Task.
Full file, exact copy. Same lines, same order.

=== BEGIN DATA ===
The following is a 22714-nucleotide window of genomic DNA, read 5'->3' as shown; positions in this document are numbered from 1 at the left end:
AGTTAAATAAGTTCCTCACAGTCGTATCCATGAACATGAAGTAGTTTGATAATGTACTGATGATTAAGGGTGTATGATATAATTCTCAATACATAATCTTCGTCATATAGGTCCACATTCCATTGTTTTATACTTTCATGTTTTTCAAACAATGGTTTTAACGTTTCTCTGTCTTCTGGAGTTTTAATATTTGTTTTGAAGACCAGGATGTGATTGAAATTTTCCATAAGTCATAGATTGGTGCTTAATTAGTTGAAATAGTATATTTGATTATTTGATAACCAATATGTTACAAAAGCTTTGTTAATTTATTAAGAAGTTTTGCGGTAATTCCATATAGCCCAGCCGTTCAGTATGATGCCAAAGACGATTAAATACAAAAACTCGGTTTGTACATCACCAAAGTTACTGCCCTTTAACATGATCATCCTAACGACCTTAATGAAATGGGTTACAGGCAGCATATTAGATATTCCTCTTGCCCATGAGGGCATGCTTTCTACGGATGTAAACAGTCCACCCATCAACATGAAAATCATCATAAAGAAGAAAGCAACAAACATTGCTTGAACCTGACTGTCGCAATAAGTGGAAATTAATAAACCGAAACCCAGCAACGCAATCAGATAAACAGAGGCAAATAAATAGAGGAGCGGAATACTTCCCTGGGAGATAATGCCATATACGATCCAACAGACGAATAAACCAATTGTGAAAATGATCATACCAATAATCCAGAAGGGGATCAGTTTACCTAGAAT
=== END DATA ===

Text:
The following is a 22714-nucleotide window of genomic DNA, read 5'->3' as shown; positions in this document are numbered from 1 at the left end:
AGTTAAATAAGTTCCTCACAGTCGTATCCATGAACATGAAGTAGTTTGATAATGTACTGATGATTAAGGGTGTATGATATAATTCTCAATACATAATCTTCGTCATATAGGTCCACATTCCATTGTTTTATACTTTCATGTTTTTCAAACAATGGTTTTAACGTTTCTCTGTCTTCTGGAGTTTTAATATTTGTTTTGAAGACCAGGATGTGATTGAAATTTTCCATAAGTCATAGATTGGTGCTTAATTAGTTGAAATAGTATATTTGATTATTTGATAACCAATATGTTACAAAAGCTTTGTTAATTTATTAAGAAGTTTTGCGGTAATTCCATATAGCCCAGCCGTTCAGTATGATGCCAAAGACGATTAAATACAAAAACTCGGTTTGTACATCACCAAAGTTACTGCCCTTTAACATGATCATCCTAACGACCTTAATGAAATGGGTTACAGGCAGCATATTAGATATTCCTCTTGCCCATGAGGGCATGCTTTCTACGGATGTAAACAGTCCACCCATCAACATGAAAATCATCATAAAGAAGAAAGCAACAAACATTGCTTGAACCTGACTGTCGCAATAAGTGGAAATTAATAAACCGAAACCCAGCAACGCAATCAGATAAACAGAGGCAAATAAATAGAGGAGCGGAATACTTCCCTGGGAGATAATGCCATATACGATCCAACAGACGAATAAACCAATTGTGAAAATGATCATACCAATAATCCAGAAGGGGATCAGTTTACCTAGAAT